Anguilla: Background & Geography

Introduction Anguilla
Colonized by English settlers from Saint Kitts in 1650, Anguilla was administered by Great Britain until the early 19th century, when the island - against the wishes of the inhabitants - was incorporated into a single British dependency, along with Saint Kitts and Nevis. Several attempts at separation failed. In 1971, two years after a revolt, Anguilla was finally allowed to secede; this arrangement was formally recognized in 1980, with Anguilla becoming a separate British dependency.
Geography Anguilla
Caribbean, islands between the Caribbean Sea and North Atlantic Ocean, east of Puerto Rico
Geographic coordinates:
18 15 N, 63 10 W
Map references:
Central America and the Caribbean
total: 102 sq km
water: 0 sq km
land: 102 sq km
Area - comparative:
about half the size of Washington, DC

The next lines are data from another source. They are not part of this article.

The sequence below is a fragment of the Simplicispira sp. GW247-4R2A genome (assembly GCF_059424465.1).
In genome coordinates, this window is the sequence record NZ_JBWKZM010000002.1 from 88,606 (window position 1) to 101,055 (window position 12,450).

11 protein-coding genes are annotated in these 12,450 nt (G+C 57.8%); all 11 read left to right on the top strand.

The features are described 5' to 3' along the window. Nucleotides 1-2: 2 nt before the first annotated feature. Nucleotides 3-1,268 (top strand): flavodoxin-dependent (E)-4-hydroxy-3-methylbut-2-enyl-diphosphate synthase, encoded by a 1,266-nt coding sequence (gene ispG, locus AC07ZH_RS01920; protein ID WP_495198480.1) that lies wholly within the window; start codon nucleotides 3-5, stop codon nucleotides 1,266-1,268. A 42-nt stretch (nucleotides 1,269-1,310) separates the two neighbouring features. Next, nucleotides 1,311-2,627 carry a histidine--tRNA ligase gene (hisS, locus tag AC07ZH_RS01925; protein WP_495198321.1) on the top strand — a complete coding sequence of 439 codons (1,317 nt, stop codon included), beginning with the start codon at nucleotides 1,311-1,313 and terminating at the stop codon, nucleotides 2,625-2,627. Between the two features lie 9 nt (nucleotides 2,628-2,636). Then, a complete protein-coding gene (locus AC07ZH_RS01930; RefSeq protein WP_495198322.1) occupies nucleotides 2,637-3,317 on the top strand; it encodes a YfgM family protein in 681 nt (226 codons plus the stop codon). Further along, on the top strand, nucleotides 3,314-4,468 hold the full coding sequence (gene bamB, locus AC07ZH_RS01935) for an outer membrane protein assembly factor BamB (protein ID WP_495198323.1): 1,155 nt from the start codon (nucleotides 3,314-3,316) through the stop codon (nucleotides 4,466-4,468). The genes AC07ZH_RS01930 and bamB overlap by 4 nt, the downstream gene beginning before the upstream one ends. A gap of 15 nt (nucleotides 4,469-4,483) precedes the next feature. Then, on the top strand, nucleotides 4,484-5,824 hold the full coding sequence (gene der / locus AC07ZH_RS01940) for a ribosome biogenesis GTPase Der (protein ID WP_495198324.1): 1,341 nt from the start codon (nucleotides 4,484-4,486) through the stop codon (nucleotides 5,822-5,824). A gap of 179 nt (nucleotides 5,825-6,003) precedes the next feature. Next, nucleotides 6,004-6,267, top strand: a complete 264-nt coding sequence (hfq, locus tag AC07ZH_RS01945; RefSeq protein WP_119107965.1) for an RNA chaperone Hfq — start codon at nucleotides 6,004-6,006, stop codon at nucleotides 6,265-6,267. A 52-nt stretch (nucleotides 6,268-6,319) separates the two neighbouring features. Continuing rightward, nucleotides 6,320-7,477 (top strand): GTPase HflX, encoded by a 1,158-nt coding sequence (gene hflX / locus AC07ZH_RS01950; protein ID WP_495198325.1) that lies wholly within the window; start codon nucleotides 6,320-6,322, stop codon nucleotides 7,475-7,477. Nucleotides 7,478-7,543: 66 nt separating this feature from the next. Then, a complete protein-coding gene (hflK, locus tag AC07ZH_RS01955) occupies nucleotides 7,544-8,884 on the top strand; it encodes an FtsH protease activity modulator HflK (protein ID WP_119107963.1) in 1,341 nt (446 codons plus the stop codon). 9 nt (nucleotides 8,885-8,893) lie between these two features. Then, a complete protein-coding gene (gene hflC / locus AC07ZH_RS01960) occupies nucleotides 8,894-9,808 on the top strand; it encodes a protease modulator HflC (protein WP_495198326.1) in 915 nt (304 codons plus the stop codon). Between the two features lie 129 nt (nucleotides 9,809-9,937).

Land boundaries:
0 km
61 km
Maritime claims - as described in UNCLOS 1982 (see Notes and Definitions):
territorial sea: 3 NM
exclusive fishing zone: 200 NM
tropical; moderated by northeast trade winds
flat and low-lying island of coral and limestone
Elevation extremes:
lowest point: Caribbean Sea 0 m
highest point: Crocus Hill 65 m
Natural resources:
salt, fish, lobster
Land use:
arable land: 0%
permanent crops: 0%
other: 100% (mostly rock with sparse scrub oak, few trees, some commercial salt ponds) (1998 est.)
Irrigated land:
NA sq km
Natural hazards:
frequent hurricanes and other tropical storms (July to October)
Environment - current issues:
supplies of potable water sometimes cannot meet increasing demand largely because of poor distribution system
Geography - note:
the most northerly of the Leeward Islands in the Lesser Antilles

See Also: